Do School-to-Work Programs Help the "Forgotten Half"?
This paper tests whether school-to-work (STW) programs are particularly beneficial for those less likely to go to college-often termed the "forgotten half"-in the absence of these programs. The empirical analysis is based on the NLSY97, which allows us to study six types of STW programs, including job shadowing, mentoring, co-operative education, school enterprises, tech prep, and internships and apprenticeships. There is strong evidence that the effects of STW programs are concentrated among those in the forgotten half, which we define as those in the bottom half of the distribution of the predicted probability of college attendance. In nearly every case in which we find a significant effect of STW program participation for the forgotten half, we find a significant effect only for this group. In about one-third of these cases, the effect is significantly different for this half of the distribution. The evidence indicates that participation in some STW programs, especially for men, increases education and employment and decreases idleness among the forgotten half.
To our knowledge, this item is not available for
download. To find whether it is available, there are three
1. Check below under "Related research" whether another version of this item is available online.
2. Check on the provider's web page whether it is in fact available.
3. Perform a search for a similarly titled item that would be available.
|Date of creation:||Dec 2004|
|Date of revision:|
|Contact details of provider:|| Postal: 500 Washington Street, Suite 600, San Francisco, California 94111|
Phone: (415) 291-4400
Fax: (415) 291-4401
Web page: http://www.ppic.org/main/home.asp
More information through EDIRC
Please report citation or reference errors to , or , if you are the registered author of the cited work, log in to your RePEc Author Service profile, click on "citations" and make appropriate adjustments.:
- James Heckman & Neil Hohmann & Jeffrey Smith, 1998.
"Substitution and Dropout Bias in Social Experiments: A Study of an Influential Social Experiment,"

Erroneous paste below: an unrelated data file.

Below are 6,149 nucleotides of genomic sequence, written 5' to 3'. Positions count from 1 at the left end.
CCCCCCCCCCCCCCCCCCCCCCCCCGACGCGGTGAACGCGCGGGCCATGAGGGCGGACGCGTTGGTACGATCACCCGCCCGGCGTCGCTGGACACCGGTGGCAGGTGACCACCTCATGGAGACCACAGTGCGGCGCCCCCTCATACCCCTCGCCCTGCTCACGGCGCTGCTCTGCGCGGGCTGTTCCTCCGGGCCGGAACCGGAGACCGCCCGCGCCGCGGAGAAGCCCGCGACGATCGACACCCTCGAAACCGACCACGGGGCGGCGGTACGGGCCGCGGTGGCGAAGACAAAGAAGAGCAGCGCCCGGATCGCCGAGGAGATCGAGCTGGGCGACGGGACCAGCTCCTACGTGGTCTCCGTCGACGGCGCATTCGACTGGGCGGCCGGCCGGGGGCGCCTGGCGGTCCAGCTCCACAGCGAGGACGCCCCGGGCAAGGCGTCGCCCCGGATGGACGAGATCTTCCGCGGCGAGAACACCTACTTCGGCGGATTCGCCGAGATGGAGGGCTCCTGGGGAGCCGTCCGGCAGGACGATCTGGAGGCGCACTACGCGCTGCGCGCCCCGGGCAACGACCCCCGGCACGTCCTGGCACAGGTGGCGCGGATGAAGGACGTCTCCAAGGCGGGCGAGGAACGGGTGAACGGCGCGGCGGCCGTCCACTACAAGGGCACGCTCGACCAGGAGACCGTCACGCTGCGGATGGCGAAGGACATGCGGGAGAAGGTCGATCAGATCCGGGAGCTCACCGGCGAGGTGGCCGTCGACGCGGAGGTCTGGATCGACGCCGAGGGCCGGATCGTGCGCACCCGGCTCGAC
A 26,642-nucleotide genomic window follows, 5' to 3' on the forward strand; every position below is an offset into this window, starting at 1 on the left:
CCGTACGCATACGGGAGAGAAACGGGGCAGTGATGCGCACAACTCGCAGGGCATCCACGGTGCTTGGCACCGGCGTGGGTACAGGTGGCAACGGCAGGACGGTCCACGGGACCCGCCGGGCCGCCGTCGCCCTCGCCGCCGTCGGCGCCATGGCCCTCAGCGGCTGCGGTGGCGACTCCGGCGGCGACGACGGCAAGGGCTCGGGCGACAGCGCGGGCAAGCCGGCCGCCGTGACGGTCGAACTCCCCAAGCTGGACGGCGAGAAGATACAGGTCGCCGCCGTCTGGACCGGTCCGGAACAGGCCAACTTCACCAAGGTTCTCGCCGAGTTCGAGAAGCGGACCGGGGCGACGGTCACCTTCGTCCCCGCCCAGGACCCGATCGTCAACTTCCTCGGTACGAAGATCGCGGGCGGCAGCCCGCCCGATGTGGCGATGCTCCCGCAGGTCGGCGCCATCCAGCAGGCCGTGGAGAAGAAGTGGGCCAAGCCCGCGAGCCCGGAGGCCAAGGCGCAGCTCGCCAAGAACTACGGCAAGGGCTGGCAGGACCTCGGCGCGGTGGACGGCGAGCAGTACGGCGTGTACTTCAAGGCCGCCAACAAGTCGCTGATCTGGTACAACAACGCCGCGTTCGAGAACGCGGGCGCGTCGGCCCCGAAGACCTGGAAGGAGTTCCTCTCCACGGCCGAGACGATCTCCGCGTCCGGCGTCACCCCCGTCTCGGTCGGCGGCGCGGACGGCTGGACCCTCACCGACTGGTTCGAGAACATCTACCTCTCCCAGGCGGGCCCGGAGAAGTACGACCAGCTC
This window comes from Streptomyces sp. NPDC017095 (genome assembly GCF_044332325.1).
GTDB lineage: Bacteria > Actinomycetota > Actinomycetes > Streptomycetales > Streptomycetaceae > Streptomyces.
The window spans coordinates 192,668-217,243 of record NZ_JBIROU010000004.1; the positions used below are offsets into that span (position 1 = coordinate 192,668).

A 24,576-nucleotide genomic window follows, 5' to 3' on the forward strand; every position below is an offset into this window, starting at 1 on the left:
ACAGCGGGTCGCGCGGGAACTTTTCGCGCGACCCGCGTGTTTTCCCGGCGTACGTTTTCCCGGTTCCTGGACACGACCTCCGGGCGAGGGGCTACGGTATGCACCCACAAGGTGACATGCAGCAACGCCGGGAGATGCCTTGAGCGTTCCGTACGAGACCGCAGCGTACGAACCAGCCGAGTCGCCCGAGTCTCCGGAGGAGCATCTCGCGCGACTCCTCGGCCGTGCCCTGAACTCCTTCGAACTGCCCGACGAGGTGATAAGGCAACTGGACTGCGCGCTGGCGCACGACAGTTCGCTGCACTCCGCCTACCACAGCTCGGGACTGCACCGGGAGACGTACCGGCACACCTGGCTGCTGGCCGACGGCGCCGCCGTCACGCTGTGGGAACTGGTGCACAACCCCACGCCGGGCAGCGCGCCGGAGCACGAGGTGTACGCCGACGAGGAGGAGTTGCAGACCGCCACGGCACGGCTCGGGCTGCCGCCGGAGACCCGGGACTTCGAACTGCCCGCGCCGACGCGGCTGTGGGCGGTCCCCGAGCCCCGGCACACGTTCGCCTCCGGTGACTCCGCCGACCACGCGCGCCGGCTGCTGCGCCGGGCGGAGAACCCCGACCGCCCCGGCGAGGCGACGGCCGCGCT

UWO Department of Economics Working Papers
9819, University of Western Ontario, Department of Economics.
- James Heckman & Neil Hohmann & Jeffrey Smith & Michael Khoo, 2000. "Substitution and Dropout Bias in Social Experiments: A Study of an Influential Social Experiment," The Quarterly Journal of Economics, Oxford University Press, vol. 115(2), pages 651-694.
- Stephen V. Cameron & James J. Heckman, 1999. "The Dynamics of Educational Attainment for Blacks, Hispanics, and Whites," NBER Working Papers 7249, National Bureau of Economic Research, Inc.
- Evangelos M. Falaris & H. Elizabeth Peters, 1998. "Survey Attrition and Schooling Choices," Journal of Human Resources, University of Wisconsin Press, vol. 33(2), pages 531-554.
- Neumark, David, 2006. "Evaluating program effectiveness: A case study of the School-to-Work Opportunities Act in California," Economics of Education Review, Elsevier, vol. 25(3), pages 315-326, June.
- Debra Donahoe & Marta Tienda, 1999. "Human Asset Development and the Transition from School to Work: Policy Lessons for the 21st Century," Working Papers 322, Princeton University, Woodrow Wilson School of Public and International Affairs, Office of Population Research..
- David Neumark & Donna Rothstein, 2003.
"School-to-Career Programs and Transitions to Employment and Higher Education,"
NBER Working Papers
10060, National Bureau of Economic Research, Inc.
- Neumark, David & Rothstein, Donna, 2006. "School-to-career programs and transitions to employment and higher education," Economics of Education Review, Elsevier, vol. 25(4), pages 374-393, August.
- Stern, David & Finkelstein, Neal & Urquiola, Miguel & Cagampang, Helen, 1997. "What difference does it make if school and work are connected? Evidence on co-operative education in the United States," Economics of Education Review, Elsevier, vol. 16(3), pages 213-229, June.
When requesting a correction, please mention this item's handle: RePEc:ppi:ppicwp:2004.16. See general information about how to correct material in RePEc.
For technical questions regarding this item, or to correct its authors, title, abstract, bibliographic or download information, contact: ()
If references are entirely missing, you can add them using this form.